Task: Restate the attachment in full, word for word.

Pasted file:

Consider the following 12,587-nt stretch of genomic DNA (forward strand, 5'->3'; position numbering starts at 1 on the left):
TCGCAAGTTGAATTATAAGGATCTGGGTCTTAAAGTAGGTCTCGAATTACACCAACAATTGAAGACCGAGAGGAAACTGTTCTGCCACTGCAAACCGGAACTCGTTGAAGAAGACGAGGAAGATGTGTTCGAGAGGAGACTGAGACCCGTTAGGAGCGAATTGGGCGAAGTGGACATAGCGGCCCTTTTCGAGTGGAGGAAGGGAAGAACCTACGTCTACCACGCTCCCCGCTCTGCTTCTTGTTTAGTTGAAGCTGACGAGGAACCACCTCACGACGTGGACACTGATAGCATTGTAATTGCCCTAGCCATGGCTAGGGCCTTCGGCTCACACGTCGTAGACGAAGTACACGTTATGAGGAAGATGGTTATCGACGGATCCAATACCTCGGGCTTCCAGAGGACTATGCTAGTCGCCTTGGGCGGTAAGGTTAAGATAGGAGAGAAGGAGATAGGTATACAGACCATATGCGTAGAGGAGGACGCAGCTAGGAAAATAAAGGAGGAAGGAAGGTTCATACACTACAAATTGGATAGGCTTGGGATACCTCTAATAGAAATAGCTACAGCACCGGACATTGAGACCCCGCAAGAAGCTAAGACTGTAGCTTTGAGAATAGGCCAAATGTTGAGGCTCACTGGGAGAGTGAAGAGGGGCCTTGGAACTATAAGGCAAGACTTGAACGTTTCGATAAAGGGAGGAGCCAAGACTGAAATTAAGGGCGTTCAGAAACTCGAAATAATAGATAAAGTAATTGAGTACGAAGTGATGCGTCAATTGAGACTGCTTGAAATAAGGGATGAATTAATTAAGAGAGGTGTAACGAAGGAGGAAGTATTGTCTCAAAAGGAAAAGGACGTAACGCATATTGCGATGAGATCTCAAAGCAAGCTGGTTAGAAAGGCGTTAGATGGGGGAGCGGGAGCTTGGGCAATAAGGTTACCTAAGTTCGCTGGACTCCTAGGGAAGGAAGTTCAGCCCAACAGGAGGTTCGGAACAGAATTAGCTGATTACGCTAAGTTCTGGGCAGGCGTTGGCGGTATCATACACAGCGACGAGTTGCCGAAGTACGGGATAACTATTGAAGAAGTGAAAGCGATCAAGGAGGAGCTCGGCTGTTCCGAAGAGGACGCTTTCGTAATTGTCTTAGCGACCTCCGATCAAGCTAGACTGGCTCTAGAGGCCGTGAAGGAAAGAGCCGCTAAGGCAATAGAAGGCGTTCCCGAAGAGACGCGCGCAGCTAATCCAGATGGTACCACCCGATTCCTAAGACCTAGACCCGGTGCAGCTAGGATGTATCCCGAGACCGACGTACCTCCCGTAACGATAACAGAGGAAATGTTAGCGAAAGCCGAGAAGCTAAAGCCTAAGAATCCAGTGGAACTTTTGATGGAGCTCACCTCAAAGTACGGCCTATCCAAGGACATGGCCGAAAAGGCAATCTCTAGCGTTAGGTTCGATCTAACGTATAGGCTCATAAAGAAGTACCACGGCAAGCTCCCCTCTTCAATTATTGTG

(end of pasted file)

Consider the following 12,587-nt stretch of genomic DNA (forward strand, 5'->3'; position numbering starts at 1 on the left):
TCGCAAGTTGAATTATAAGGATCTGGGTCTTAAAGTAGGTCTCGAATTACACCAACAATTGAAGACCGAGAGGAAACTGTTCTGCCACTGCAAACCGGAACTCGTTGAAGAAGACGAGGAAGATGTGTTCGAGAGGAGACTGAGACCCGTTAGGAGCGAATTGGGCGAAGTGGACATAGCGGCCCTTTTCGAGTGGAGGAAGGGAAGAACCTACGTCTACCACGCTCCCCGCTCTGCTTCTTGTTTAGTTGAAGCTGACGAGGAACCACCTCACGACGTGGACACTGATAGCATTGTAATTGCCCTAGCCATGGCTAGGGCCTTCGGCTCACACGTCGTAGACGAAGTACACGTTATGAGGAAGATGGTTATCGACGGATCCAATACCTCGGGCTTCCAGAGGACTATGCTAGTCGCCTTGGGCGGTAAGGTTAAGATAGGAGAGAAGGAGATAGGTATACAGACCATATGCGTAGAGGAGGACGCAGCTAGGAAAATAAAGGAGGAAGGAAGGTTCATACACTACAAATTGGATAGGCTTGGGATACCTCTAATAGAAATAGCTACAGCACCGGACATTGAGACCCCGCAAGAAGCTAAGACTGTAGCTTTGAGAATAGGCCAAATGTTGAGGCTCACTGGGAGAGTGAAGAGGGGCCTTGGAACTATAAGGCAAGACTTGAACGTTTCGATAAAGGGAGGAGCCAAGACTGAAATTAAGGGCGTTCAGAAACTCGAAATAATAGATAAAGTAATTGAGTACGAAGTGATGCGTCAATTGAGACTGCTTGAAATAAGGGATGAATTAATTAAGAGAGGTGTAACGAAGGAGGAAGTATTGTCTCAAAAGGAAAAGGACGTAACGCATATTGCGATGAGATCTCAAAGCAAGCTGGTTAGAAAGGCGTTAGATGGGGGAGCGGGAGCTTGGGCAATAAGGTTACCTAAGTTCGCTGGACTCCTAGGGAAGGAAGTTCAGCCCAACAGGAGGTTCGGAACAGAATTAGCTGATTACGCTAAGTTCTGGGCAGGCGTTGGCGGTATCATACACAGCGACGAGTTGCCGAAGTACGGGATAACTATTGAAGAAGTGAAAGCGATCAAGGAGGAGCTCGGCTGTTCCGAAGAGGACGCTTTCGTAATTGTCTTAGCGACCTCCGATCAAGCTAGACTGGCTCTAGAGGCCGTGAAGGAAAGAGCCGCTAAGGCAATAGAAGGCGTTCCCGAAGAGACGCGCGCAGCTAATCCAGATGGTACCACCCGATTCCTAAGACCTAGACCCGGTGCAGCTAGGATGTATCCCGAGACCGACGTACCTCCCGTAACGATAACAGAGGAAATGTTAGCGAAAGCCGAGAAGCTAAAGCCTAAGAATCCAGTGGAACTTTTGATGGAGCTCACCTCAAAGTACGGCCTATCCAAGGACATGGCCGAAAAGGCAATCTCTAGCGTTAGGTTCGATCTAACGTATAGGCTCATAAAGAAGTACCACGGCAAGCTCCCCTCTTCAATTATTGTG